Monday, August 22, 2011

Sao Paulo: Brazilian Beauty

Aug 20th Wall Street Journal Article

[S?o Paulo]Rafael Pinho for The Wall Street Journal
Figueira Rubaiyat

Beaches, bikinis and feathered headdresses are not reasons to visit the biggest city in Brazil—that's Rio you're dreaming of. What São Paulo lacks in sea and sand, it more than makes up for with sophisticated style, can't-look-away architecture and a rich culture influenced by immigrants from around the globe.

This megatropolis of 11 million is the pounding heart of South America's biggest economic success story. A city on the make, it's dynamic and teeming, yet noticeably…happy. Despite the frequently rainy weather, locals have a rep for offering easy smiles.

Insider's Guide to São Paulo

Rafael Pinho for The Wall Street Journal
Chef Helena Rizzo at Mani
And why not? Paulistas are blessed with stunning buildings, including several by celebrated Brazilian modernist Oscar Niemeyer. The city's diversity is on display in Liberdade, also known as Little Tokyo. In Vila Madalena, a bohemian outpost set in rolling hills, the nighttime vibe is one of all-out revelry. Street art graces miles of concrete walls around town; avant-folk fashion turns heads on the streets.
September will bring some bikini sightings with the Miss Universe pageant, as well as rain-free fall weather. If it does drizzle, at least there are plenty of sunny dispositions to enjoy.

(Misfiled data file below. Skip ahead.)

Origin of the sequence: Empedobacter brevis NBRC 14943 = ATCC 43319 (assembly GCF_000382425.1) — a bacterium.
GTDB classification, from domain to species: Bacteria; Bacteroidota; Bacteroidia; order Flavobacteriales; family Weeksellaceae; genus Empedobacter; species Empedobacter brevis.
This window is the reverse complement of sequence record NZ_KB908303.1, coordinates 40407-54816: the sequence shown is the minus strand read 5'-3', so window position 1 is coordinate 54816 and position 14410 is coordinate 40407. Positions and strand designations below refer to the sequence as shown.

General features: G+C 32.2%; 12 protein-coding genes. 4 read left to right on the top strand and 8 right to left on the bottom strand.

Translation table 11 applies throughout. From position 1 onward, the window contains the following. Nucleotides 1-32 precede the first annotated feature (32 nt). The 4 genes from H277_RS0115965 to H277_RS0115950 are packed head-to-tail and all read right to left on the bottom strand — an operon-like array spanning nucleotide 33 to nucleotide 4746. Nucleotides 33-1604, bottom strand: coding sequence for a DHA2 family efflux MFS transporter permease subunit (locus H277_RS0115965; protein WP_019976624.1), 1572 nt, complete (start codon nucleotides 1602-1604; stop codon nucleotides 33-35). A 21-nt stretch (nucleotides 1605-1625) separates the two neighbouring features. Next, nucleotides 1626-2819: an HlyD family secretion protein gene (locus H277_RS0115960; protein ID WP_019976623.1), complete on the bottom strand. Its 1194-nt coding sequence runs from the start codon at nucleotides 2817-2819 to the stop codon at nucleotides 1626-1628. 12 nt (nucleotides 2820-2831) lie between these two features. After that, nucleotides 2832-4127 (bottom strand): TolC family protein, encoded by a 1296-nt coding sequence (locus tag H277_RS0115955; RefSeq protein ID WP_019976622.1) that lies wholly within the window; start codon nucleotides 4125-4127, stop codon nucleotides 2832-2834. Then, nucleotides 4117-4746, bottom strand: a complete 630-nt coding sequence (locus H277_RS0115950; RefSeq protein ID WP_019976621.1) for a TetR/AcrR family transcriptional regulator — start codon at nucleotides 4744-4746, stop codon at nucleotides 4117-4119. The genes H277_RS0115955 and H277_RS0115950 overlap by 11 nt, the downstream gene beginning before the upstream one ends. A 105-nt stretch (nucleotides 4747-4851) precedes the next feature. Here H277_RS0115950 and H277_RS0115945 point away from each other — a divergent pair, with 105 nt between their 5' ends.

—Sameer Reddy
The Hotelier
Rogerio Fasano
Head of the Fasano Group, which owns the Hotel Fasano São Paulo
Mega Food Market: Mercado Municipal. For me this amazing indoor food market represents the plurality and the multiculturalism of São Paulo. It also reminds me of my grandfather, who used to go there all the time. 306 Rua da Cantareira,
Landmark Museum: Museu de Arte de São Paulo. MASP is my favorite museum in town. Its modern architecture is a landmark and represents the feeling and spirit of São Paulo. 1578 Ave. Paulista,
Petite Park:Trianon Park. I like this small park because I used to spend a lot of time there when I was a kid. My school, Dante Alighieri, was just across the street. Its location is a breath of fresh air on the city's most business oriented avenue—the contrast is nice. 850 Alameda Jaú
Escape Route:Congonhas Airport. I love the feeling of going there, because it usually means that I will be boarding a flight to Rio de Janeiro, my second home in Brazil.
Memorable Building:Edifício Matarazzo. It was designed by the Italian architect Marcello Piacentini in the 1940s, and in my opinion it is the most beautiful building in the city. It was one of the inspirations for the Hotel Fasano in São Paulo. 15 Viaduto do Chá
The Chef
Alex Atala
Chef and owner of award-winning restaurant D.O.M.
Authentic Eats:Mocotó Restaurant & Cachaçaria. Far from the city center, but it's a must. This picturesque restaurant has unforgettable food based on traditional Brazilian dishes, and very reasonable prices. It's been open since 1973; these days chef Rodrigo Oliveira carries on his father's work. 1100 Ave. Nossa Senhora do Loreto,
Street Art: Beco do Batman. "Batman's Alley" is more than just a street—it's an open-air graffiti gallery in the heart of the bohemian Vila Madalena neighborhood. Worth the trip. Rua Gonçalo Afonso